A special thank you to the St. Andrews’ In Focus magazine for publishing the following article written by Zest manager, Lindsay Harger.
An Introduction to loose leaf tea
Do you love a hot cup of tea? Chances are you do because 165 million cups of tea are drunk in Britain each day. Also, it is not just the Brits who love tea. Tea is the second most consumed beverage in the world next to water and it beats out coffee, beer, and coca-cola. How much do you know about this world-wide beverage? Is tea just a bag in some hot water? This article will include an introduction to tea, tea varieties, suggestions for maximising your tea experience, and a plea for you to explore the superior tastes of high quality loose-leaf teas.
Tea is complex and has required science, study, and years of development to become what it is today. Certain other beverages, such as whiskey, coffee, wine, beer, etc. have evolved beyond “just a drink” and are now an experience, a form of art, a profession, and a hobby for many people. It is becoming the same with tea. Tea standards are rising and people are growing in awareness of, and developing preferences for, fresh loose-leaf tea. Iced teas and tea lattes such as a London Fog (perfectly brewed earl grey tea, a dash of vanilla syrup topped up with velvety steamed milk) are also growing in popularity.
The tea plant
There are over 2,000 varieties of tea and they all come from the same plant, camellia sinensis. The growing and naming of tea is similar to that of wine. Both are grown from one plant, they are often named after the regions in which they are grown, and the differences in elevation, soil, climate, and the skill of the wine producer or tea master will result in the different characteristics of the product. Even with all of these varieties, we haven’t included infusions. Infusions or herbal “teas” such as peppermint, nettle, chamomile, etc. are herbs that are steeped in water just like tea, but they don’t come from the tea plant. The teas originating from the camellia sinensis include black, oolong, green, and white.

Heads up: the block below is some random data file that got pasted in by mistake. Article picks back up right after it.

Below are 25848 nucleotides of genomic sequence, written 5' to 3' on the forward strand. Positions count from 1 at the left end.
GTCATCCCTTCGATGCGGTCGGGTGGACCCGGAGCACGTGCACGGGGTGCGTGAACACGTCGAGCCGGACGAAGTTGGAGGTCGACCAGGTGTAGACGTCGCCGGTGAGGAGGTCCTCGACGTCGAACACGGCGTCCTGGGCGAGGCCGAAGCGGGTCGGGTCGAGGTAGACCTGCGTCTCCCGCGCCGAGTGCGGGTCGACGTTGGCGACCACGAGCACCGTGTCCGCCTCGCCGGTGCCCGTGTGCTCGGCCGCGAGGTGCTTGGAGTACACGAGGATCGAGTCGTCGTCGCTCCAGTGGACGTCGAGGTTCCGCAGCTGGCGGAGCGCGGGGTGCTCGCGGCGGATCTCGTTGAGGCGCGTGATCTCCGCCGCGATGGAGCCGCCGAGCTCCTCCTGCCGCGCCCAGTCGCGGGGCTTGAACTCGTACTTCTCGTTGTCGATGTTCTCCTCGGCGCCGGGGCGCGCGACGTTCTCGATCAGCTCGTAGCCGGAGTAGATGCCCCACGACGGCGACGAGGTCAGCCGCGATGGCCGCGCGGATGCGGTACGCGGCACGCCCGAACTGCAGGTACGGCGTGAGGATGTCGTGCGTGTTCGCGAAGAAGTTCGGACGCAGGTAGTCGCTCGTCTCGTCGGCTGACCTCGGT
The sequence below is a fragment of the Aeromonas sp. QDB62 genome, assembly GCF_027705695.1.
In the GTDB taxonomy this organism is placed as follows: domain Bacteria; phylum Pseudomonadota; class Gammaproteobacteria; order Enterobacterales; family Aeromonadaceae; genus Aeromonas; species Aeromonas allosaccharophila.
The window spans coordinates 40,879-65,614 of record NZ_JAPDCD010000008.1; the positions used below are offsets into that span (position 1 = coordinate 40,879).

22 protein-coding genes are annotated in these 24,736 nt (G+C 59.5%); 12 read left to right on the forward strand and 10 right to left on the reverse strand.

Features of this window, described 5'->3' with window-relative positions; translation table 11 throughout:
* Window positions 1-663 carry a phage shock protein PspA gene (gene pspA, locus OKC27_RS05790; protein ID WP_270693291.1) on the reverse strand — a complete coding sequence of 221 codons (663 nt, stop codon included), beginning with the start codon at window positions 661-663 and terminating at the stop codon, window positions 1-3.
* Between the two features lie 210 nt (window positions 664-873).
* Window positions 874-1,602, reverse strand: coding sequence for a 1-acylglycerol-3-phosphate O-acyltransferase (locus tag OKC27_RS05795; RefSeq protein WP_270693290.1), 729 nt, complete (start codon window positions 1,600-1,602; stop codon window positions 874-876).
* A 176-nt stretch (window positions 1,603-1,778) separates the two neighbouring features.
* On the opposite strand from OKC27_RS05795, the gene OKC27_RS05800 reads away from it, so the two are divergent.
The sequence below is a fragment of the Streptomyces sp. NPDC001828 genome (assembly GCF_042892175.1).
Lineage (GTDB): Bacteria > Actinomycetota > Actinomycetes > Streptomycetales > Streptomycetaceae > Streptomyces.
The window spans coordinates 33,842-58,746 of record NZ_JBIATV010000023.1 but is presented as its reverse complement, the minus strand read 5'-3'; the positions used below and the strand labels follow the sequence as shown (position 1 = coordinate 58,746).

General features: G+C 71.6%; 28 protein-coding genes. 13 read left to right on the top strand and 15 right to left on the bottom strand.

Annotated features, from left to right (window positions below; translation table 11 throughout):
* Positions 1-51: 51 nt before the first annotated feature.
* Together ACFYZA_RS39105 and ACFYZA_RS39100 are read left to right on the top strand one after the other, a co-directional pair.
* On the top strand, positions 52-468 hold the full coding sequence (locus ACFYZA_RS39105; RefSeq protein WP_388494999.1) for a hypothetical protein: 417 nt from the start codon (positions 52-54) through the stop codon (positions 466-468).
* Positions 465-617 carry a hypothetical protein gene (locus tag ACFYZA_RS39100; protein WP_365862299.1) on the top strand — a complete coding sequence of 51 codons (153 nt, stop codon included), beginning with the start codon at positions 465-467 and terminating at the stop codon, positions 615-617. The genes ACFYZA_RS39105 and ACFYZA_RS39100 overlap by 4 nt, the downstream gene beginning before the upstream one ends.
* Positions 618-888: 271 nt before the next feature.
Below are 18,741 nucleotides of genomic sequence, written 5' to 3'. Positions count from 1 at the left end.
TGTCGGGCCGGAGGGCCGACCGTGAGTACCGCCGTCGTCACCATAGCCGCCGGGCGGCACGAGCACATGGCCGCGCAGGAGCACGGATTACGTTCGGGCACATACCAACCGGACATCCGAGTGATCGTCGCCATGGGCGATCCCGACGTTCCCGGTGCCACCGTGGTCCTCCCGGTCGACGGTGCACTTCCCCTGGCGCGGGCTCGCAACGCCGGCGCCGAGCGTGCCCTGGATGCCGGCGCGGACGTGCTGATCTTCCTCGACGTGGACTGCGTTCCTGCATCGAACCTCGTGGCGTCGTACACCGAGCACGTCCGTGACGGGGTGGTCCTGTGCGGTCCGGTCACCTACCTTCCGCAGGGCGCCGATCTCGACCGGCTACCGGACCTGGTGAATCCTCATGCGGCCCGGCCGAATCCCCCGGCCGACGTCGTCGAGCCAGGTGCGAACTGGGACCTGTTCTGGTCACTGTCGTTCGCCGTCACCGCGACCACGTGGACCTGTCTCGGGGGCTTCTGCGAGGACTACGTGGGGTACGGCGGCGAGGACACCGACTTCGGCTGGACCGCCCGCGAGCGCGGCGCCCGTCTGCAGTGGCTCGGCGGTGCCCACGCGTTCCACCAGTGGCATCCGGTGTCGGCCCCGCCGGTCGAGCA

How does tea get from the plant to our cups?
There are 5 stages in the tea making process: plucking, withering, rolling, oxidation/fermenting, and drying. Altering the different stages adds variety and produces different types of tea.
Black tea is fully oxidised, has higher caffeine content, and is robust in flavour. Darjeeling, Ceylon, Assam, Earl grey and breakfast teas are popular black teas. Traditional breakfast tea is a combination of Ceylon and Assam tea.
Oolong teas (most pronounce it ‘ew-long’ but some pronounce it ‘wu-long’) are semi-oxidised and are usually withered in direct sunlight. There are a wide array of aromas and flavours of oolong tea because the process for this tea is so intricate and each tea master might have his or her own interpretations. Oolong tea is smooth and is known for its digestive benefits.
Green tea is less oxidised because the leaves are quickly steamed after they have withered and before they are rolled. This process preserves many of the vitamins and antioxidants of the leaves, giving green tea its reputation as a healthy drink. Infusions are often added to green tea creating enticing flavours like jasmine green tea, green tea with pineapple and coconut, and green tea with chocolate and orange.
White teas are delicate, rare, and undergo the least amount of processing. They are picked before they contain chlorophyll; they are low in caffeine, and high in antioxidants.